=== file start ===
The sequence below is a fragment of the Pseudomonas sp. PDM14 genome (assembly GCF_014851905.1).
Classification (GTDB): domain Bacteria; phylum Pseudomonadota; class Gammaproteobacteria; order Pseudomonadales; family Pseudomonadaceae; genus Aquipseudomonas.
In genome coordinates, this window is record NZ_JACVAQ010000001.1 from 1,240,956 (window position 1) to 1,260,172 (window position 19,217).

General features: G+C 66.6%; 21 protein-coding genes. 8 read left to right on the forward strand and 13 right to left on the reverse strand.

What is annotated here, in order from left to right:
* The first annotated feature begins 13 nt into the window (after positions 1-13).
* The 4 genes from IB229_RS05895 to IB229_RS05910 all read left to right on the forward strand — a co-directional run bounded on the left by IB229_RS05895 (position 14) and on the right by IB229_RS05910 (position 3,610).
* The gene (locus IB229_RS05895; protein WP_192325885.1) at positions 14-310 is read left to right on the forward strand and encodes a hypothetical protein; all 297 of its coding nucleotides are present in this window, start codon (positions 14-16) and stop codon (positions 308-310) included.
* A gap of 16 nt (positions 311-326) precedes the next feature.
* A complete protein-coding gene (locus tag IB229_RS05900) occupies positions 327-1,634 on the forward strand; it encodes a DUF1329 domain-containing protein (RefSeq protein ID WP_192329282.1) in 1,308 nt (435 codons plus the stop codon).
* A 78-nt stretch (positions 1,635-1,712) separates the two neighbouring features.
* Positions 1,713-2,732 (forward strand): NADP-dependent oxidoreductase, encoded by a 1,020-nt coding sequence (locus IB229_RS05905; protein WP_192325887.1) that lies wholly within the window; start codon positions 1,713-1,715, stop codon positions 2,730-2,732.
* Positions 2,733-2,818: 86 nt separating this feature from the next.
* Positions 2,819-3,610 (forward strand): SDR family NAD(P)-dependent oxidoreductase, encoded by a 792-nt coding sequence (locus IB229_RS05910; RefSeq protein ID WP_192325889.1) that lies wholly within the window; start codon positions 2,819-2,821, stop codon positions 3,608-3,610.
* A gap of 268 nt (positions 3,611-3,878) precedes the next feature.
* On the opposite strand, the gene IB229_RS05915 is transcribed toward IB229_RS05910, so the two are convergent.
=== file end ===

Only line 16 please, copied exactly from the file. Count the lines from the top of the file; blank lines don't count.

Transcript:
* On the opposite strand, the gene IB229_RS05915 is transcribed toward IB229_RS05910, so the two are convergent.